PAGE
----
Similar techniques of printing images onto finished woven pieces, such as batik and other screenprinting processes, had been around since the early 1900s, and were made popular by such designers as Marion Dorn, Ilonka Karasz and Ruth Reeves.[11] Taking the idea of the printed image and working with it in a new way, Guermonprez and Albers’ notion of painting the warp directly rather than printing on a finished piece further integrated painting into the weaving process, creating nuances of color that could not otherwise be achieved. While the history of pictorial weaving is a long one, dating back to medieval tradition of tapestry design, it was a traditional process that utilized the weaver as a technician only, whereas this new pictorial weaving process combines the work of both the painter, who designs a work, and the weaver, who executes the design, merging these two distinct artists into one. Not only does the weaver design and implement the work, but the entire piece is enhanced by the use of a painted warp, being thought less of as the separate entities of warp and weft, but as a single work.[12] This pictorial approach to weaving is carried throughout Guermonprez’s career, although she quickly abandons the idea of actually painting on the warp, creating woven pieces that embody the same painterly aspects of these first works without the actual use of paint. This approach is particularly indicative of the idea of the whole craftsperson, one whose creation is theirs from start to finish, one of the tenets of the Bauhaus and a continuation of the Arts and Crafts ideal, an idea that continued to influence Guermonprez throughout her life.[13]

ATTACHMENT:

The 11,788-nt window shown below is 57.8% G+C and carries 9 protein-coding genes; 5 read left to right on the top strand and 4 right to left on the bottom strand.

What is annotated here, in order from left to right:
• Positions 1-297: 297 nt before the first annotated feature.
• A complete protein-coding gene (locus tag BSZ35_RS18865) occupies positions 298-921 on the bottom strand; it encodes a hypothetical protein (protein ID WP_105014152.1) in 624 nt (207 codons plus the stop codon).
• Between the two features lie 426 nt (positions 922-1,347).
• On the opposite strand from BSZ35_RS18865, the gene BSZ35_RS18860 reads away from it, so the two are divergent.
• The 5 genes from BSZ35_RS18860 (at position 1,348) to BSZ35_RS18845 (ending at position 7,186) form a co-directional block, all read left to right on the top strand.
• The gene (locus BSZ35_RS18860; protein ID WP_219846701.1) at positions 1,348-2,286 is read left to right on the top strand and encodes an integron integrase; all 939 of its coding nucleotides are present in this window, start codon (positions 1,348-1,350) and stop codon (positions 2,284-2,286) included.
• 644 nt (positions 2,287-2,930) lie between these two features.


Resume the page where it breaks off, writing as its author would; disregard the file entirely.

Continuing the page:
[1] Anna Rowland, “Introduction,” The Bauhaus Source Book, 6. 

[2] Mary Emmas Harris, The Arts at Black Mountain College (Cambridge: MIT Press, 1987), 132.

[3] Jan Janeiro, "Trude Guermonprez: A Quiet Journey," Surface Design Journal, (Fall 1991), 6.

[4] Mary Emmas Harris, "Introduction," The Arts at Black Mountain College (Cambridge: MIT Press, 1987), xxi.

[5] Ibid., 132.

[6] Jan Janeiro, "Trude Guermonprez: A Quiet Journey," Surface Design Journal, (Fall 1991), 6.

[7] Mary Emmas Harris, The Arts at Black Mountain College (Cambridge: MIT Press, 1987), 132.

[8] Jan Janeiro, "Trude Guermonprez: A Quiet Journey," Surface Design Journal, (Fall 1991), 6.

[9] Mary Emmas Harris, The Arts at Black Mountain College (Cambridge: MIT Press, 1987), 132.

[10] Hazel V. Bray, “Introduction,” The Tapestries of Trude Guermonprez (Oakland, CA: Oakland Museum, 1982), published in conjunction with the exhibition “The Tapestries of Trude Guermonprez” shown at the Oakland Museum, 6.

[11] Mary Schoeser and Whitney Blausen, “‘Wellpaying Self Support’: Women Textile Designers,” Women Designers In the USA, 1900-2000: Diversity and Difference, ed. Pat Kirkham (New Haven: Yale University Press, 2000), 148.

[12] Jan Janeiro, "Trude Guermonprez: A Quiet Journey," Surface Design Journal, (Fall 1991), 6-7.

[13] Anna Rowland, “Introduction,” The Bauhaus Source Book (New York: Van Nostrand Reinhold, 1990), 10.